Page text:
WAUKESHA, Wis. — Students and teachers in Waukesha returned to classrooms Monday, one week after a man sped his car into the crowd at the city's Christmas parade, killing six people.
The first day back was expected to be an emotional day, but school leaders also recognized it as an important one in the healing process. Knowing that families were preparing the night before, the district sent out a message on Facebook saying, we will make it through this together and we will support each other along the way.
One parent, Christopher Lambert, said he was more excited than apprehensive as he dropped off his daughter on Monday morning.
"Having everyone, a support group, you know -- everyone who has kind of gone through similar things, yeah, that's a big help."
Some students said they were happy to be reuniting with friends but were also feeling a wave of emotions.
"Well, emotional -- because I don't really know how everyone is doing and I don't know how today is going to be," said Brianna Reimer, a junior at Waukesha South High School. "I want to check in on my teachers and see how they're doing," she continued. "And maybe talk to a couple of my friends that I don't really talk to outside of school."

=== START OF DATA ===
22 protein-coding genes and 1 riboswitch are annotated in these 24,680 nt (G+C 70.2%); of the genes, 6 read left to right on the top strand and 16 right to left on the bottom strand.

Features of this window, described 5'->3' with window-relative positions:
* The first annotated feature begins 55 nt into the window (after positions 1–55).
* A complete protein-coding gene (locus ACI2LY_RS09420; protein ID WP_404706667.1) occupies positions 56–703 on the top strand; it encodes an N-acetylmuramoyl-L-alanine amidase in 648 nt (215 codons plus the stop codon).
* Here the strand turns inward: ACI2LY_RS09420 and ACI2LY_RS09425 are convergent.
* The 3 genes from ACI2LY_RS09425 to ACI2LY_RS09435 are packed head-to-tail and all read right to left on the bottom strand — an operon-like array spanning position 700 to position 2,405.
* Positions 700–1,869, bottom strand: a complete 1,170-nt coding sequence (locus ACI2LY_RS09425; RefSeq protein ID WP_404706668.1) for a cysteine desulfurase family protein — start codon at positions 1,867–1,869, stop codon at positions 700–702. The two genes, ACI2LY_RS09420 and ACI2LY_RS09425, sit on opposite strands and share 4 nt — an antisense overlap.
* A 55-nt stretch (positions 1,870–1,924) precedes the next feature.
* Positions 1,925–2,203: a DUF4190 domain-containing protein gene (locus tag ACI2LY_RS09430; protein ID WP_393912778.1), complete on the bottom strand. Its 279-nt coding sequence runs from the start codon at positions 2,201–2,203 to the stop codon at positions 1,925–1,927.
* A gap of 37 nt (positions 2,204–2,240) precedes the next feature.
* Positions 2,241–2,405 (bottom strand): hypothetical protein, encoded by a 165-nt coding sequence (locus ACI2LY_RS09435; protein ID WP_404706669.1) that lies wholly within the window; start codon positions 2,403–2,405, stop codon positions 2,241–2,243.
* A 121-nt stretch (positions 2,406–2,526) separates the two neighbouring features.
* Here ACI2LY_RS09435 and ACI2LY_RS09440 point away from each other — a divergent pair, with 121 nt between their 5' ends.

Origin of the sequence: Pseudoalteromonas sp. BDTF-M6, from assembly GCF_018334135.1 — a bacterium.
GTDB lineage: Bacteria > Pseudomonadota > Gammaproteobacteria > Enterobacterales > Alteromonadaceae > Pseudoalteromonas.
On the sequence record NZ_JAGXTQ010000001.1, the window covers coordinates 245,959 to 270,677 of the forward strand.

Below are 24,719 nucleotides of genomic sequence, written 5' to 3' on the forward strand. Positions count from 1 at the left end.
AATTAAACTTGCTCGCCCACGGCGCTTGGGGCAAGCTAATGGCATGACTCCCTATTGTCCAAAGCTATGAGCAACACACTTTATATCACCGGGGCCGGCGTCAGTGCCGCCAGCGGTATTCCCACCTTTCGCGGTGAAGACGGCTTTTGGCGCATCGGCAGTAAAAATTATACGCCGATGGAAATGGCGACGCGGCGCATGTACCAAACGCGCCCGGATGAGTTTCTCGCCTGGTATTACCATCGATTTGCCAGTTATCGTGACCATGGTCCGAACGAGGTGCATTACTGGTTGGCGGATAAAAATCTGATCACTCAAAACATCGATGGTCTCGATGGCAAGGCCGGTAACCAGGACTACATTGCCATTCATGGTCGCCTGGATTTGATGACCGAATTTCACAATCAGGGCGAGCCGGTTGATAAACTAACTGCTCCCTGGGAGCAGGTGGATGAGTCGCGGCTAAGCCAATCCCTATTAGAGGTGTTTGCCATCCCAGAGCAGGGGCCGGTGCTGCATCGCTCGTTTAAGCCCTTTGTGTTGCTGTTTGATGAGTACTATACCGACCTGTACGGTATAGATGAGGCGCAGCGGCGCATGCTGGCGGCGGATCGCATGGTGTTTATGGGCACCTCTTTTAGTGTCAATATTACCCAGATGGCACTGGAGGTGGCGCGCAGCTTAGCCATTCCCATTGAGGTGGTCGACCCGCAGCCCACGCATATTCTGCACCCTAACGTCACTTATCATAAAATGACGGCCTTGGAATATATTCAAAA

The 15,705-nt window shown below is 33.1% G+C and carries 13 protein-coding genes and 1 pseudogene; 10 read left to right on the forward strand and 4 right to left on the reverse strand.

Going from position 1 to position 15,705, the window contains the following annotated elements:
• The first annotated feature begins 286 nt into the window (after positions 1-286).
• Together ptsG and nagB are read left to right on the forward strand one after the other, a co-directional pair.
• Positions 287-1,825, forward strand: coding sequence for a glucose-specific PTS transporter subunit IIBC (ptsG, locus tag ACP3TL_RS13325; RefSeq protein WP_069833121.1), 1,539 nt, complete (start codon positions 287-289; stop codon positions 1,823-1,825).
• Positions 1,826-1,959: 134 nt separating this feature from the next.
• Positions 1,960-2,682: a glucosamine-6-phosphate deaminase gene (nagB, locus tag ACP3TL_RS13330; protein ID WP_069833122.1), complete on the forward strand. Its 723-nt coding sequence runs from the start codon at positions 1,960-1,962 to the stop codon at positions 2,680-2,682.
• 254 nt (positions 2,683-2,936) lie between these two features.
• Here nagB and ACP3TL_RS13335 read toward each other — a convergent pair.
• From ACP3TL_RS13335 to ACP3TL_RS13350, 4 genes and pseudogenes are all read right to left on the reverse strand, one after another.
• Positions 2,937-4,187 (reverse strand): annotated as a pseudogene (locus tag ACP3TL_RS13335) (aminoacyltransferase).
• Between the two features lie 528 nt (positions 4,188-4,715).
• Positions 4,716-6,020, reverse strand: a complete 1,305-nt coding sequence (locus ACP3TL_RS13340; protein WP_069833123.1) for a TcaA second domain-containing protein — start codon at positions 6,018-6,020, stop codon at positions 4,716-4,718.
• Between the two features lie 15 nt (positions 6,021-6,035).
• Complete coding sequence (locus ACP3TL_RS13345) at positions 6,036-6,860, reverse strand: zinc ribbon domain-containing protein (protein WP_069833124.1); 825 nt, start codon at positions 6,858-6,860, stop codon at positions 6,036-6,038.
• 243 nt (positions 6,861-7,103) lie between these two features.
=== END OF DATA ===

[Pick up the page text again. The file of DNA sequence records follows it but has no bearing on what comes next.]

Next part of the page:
Others students said it helps to simply know that support is available, and they can speak to a counselor if needed.
"I might if things get rough throughout the day," said Hailey Metzdorf, a freshman at Waukesha South High School.
Additional school counselors, social workers, and psychologists from neighboring school districts will be on hand. They'll be at each building to help students who are having difficulty processing what happened.
The district says the need for extra support will be assessed daily to make sure there is enough available in the days and weeks ahead.